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Epic announces Cabined Accounts for Rocket League, Fortnite and Fall Guys

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  • 2 min read

Starting December 7, Epic Games is introducing a new type of account called Cabined Account for kids under 13 years of age. These accounts will start rolling out to games like Rocket League, Fall Guys and Fortnite first and will have certain restrictions until a parent or guardian gives their approval. 

Important features disabled in such accounts include the following:

  • Text or voice chat
  • In-game transactions that require money
  • Downloading games not owned by Epic
  • Recommendations based on past activity
  • Email marketing or push notifications
  • Rocket League training
  • Custom display names
  • SMS-based two-factor authentication
  • Signing in with Epic to other social media or video streaming websites. This also includes linking the cabined Epic account to certain external services. 

Epic claims that while waiting for parental consent on such accounts, players or developers using the Epic Games Store Launcher can view and access their library, but will not be able to get new games or access certain Unreal Engine features. This also applies to existing accounts whose owners are under 13 years of age and don’t have parental consent.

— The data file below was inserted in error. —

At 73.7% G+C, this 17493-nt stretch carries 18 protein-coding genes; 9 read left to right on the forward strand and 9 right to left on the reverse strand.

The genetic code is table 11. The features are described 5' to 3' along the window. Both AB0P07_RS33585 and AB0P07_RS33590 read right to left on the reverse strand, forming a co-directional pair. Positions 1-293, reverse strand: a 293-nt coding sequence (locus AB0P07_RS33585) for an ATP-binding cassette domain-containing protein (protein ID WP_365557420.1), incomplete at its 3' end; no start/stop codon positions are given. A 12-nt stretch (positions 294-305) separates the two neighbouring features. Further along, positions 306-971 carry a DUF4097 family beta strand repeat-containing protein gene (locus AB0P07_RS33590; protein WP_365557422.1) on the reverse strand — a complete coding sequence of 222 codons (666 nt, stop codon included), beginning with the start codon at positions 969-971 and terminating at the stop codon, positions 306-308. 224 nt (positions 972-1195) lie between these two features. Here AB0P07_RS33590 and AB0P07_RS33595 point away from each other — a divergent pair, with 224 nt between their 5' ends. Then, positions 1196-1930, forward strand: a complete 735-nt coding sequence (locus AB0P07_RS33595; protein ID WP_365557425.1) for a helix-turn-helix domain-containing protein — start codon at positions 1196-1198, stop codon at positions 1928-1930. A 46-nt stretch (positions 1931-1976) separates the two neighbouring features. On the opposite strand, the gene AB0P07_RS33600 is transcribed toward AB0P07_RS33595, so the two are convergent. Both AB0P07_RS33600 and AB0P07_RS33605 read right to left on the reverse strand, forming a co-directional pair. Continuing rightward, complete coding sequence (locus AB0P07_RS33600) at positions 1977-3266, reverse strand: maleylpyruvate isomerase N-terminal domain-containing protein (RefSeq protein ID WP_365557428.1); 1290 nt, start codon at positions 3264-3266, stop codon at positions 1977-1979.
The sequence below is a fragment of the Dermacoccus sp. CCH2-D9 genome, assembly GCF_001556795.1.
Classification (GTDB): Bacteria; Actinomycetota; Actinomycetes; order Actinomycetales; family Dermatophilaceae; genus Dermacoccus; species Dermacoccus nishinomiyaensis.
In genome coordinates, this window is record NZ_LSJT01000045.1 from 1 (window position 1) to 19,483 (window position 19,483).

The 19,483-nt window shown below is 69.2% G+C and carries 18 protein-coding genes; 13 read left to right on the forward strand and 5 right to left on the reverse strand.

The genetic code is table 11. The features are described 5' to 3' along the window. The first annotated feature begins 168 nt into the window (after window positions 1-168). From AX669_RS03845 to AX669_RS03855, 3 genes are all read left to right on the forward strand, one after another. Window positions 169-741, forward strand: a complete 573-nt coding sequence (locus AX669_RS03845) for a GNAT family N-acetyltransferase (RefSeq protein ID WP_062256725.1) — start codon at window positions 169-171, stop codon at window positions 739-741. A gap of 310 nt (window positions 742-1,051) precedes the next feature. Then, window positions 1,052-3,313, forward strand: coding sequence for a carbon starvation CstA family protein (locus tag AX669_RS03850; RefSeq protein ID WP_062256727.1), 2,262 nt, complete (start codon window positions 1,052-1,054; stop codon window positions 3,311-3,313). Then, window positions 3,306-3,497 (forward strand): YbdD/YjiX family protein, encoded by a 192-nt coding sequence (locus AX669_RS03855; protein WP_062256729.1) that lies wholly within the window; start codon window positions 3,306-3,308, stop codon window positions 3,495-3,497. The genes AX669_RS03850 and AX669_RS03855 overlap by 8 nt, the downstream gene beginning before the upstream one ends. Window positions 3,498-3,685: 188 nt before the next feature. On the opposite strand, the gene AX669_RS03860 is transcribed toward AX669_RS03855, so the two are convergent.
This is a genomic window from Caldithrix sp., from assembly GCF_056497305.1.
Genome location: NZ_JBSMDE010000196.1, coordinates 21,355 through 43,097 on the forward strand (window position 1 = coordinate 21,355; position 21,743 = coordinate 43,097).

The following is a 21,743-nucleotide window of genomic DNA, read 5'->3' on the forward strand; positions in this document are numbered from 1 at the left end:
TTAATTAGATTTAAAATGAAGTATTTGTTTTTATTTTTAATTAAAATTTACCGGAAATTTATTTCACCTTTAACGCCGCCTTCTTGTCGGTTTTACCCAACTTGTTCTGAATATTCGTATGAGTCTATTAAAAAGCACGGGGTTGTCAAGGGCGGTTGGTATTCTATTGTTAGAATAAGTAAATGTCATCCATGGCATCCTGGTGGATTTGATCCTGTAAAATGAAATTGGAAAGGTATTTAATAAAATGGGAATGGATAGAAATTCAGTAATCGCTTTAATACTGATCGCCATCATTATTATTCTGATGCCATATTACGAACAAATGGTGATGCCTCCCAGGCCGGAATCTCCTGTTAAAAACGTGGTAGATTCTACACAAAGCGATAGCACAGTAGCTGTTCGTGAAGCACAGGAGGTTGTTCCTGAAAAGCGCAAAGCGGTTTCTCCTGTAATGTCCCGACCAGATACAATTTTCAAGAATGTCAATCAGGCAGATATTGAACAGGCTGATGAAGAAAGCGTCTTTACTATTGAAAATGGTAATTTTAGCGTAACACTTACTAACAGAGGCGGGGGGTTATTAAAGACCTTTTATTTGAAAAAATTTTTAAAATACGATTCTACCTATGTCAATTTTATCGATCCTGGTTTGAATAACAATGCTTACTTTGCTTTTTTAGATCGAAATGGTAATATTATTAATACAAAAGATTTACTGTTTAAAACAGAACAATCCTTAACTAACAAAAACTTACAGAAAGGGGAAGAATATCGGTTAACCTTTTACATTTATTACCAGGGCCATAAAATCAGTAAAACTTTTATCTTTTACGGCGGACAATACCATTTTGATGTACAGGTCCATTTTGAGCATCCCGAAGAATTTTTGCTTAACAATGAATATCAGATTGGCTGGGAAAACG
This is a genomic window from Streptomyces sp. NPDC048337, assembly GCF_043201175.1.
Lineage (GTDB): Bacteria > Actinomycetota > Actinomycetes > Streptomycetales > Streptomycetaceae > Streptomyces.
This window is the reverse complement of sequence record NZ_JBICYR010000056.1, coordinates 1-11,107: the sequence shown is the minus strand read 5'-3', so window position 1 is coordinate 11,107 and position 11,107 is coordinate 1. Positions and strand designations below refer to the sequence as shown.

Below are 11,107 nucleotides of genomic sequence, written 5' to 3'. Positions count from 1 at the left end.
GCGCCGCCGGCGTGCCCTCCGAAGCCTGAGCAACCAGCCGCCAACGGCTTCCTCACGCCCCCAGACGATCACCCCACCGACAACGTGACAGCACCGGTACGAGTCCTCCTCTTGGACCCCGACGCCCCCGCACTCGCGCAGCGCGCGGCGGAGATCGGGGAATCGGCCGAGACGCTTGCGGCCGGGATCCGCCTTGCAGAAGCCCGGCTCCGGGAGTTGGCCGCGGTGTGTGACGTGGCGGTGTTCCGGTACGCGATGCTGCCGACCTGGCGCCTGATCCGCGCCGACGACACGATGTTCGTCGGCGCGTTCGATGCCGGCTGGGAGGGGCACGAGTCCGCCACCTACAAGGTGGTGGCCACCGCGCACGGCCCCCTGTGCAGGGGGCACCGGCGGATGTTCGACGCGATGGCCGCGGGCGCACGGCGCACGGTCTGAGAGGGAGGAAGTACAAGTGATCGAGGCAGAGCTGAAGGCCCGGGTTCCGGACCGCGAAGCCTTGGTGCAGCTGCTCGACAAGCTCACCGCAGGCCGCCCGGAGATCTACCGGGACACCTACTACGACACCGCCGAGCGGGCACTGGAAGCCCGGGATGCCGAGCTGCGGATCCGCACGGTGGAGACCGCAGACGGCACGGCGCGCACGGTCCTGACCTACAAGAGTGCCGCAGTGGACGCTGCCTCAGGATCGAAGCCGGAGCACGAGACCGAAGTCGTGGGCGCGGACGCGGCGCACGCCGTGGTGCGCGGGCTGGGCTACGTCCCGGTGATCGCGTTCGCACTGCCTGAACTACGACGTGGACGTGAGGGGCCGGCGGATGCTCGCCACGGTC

Fall Guys is one of the first games to support cabined accounts, alongside Fortnite and Rocket League.

Once parental consent is received, the account will no longer be cabined, but the user experience will be controlled by the parent or guardian’s preferred parental control settings. 

This is an important change as far as protecting kids in online gaming goes. Titles like Rocket League and Fortnite can sometimes get really competitive and toxic and the cabined accounts can protect kids to some extent, while also giving them the chance to try these games out without hassling the parents.

Considering a fair number of Rocket League and even Fortnite pros, including those who play at major LAN events, are in their early or mid-teens, this will open the games to a younger audience without putting them at risk. 

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Yadullah Abidi

Yadullah Abidi

Yadullah is a Computer Science graduate who writes/edits/shoots/codes all things cybersecurity, gaming, and tech hardware. When he's not, he streams himself racing virtual cars. He's been writing and reporting on tech and cybersecurity with websites like Candid.Technology and MakeUseOf since 2018. You can contact him here: